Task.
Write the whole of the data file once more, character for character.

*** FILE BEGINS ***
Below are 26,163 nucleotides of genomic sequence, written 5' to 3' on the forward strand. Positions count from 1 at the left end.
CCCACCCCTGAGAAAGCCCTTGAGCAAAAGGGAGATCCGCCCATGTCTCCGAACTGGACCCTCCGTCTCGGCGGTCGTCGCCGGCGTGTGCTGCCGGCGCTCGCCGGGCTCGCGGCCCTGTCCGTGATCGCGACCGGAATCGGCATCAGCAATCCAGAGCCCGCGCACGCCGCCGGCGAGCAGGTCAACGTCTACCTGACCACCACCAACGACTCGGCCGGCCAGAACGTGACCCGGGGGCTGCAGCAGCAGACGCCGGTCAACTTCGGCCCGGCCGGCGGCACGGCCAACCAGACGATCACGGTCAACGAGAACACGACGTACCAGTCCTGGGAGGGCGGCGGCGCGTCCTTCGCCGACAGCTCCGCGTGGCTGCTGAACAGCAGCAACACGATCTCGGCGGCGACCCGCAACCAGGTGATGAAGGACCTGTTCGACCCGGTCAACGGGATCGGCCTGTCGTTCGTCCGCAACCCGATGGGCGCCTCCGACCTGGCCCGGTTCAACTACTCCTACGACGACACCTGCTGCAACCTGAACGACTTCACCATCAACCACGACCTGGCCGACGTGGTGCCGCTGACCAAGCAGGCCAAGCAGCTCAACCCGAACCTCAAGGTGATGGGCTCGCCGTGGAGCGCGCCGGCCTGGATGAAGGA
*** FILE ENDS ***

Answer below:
Below are 26,163 nucleotides of genomic sequence, written 5' to 3' on the forward strand. Positions count from 1 at the left end.
CCCACCCCTGAGAAAGCCCTTGAGCAAAAGGGAGATCCGCCCATGTCTCCGAACTGGACCCTCCGTCTCGGCGGTCGTCGCCGGCGTGTGCTGCCGGCGCTCGCCGGGCTCGCGGCCCTGTCCGTGATCGCGACCGGAATCGGCATCAGCAATCCAGAGCCCGCGCACGCCGCCGGCGAGCAGGTCAACGTCTACCTGACCACCACCAACGACTCGGCCGGCCAGAACGTGACCCGGGGGCTGCAGCAGCAGACGCCGGTCAACTTCGGCCCGGCCGGCGGCACGGCCAACCAGACGATCACGGTCAACGAGAACACGACGTACCAGTCCTGGGAGGGCGGCGGCGCGTCCTTCGCCGACAGCTCCGCGTGGCTGCTGAACAGCAGCAACACGATCTCGGCGGCGACCCGCAACCAGGTGATGAAGGACCTGTTCGACCCGGTCAACGGGATCGGCCTGTCGTTCGTCCGCAACCCGATGGGCGCCTCCGACCTGGCCCGGTTCAACTACTCCTACGACGACACCTGCTGCAACCTGAACGACTTCACCATCAACCACGACCTGGCCGACGTGGTGCCGCTGACCAAGCAGGCCAAGCAGCTCAACCCGAACCTCAAGGTGATGGGCTCGCCGTGGAGCGCGCCGGCCTGGATGAAGGA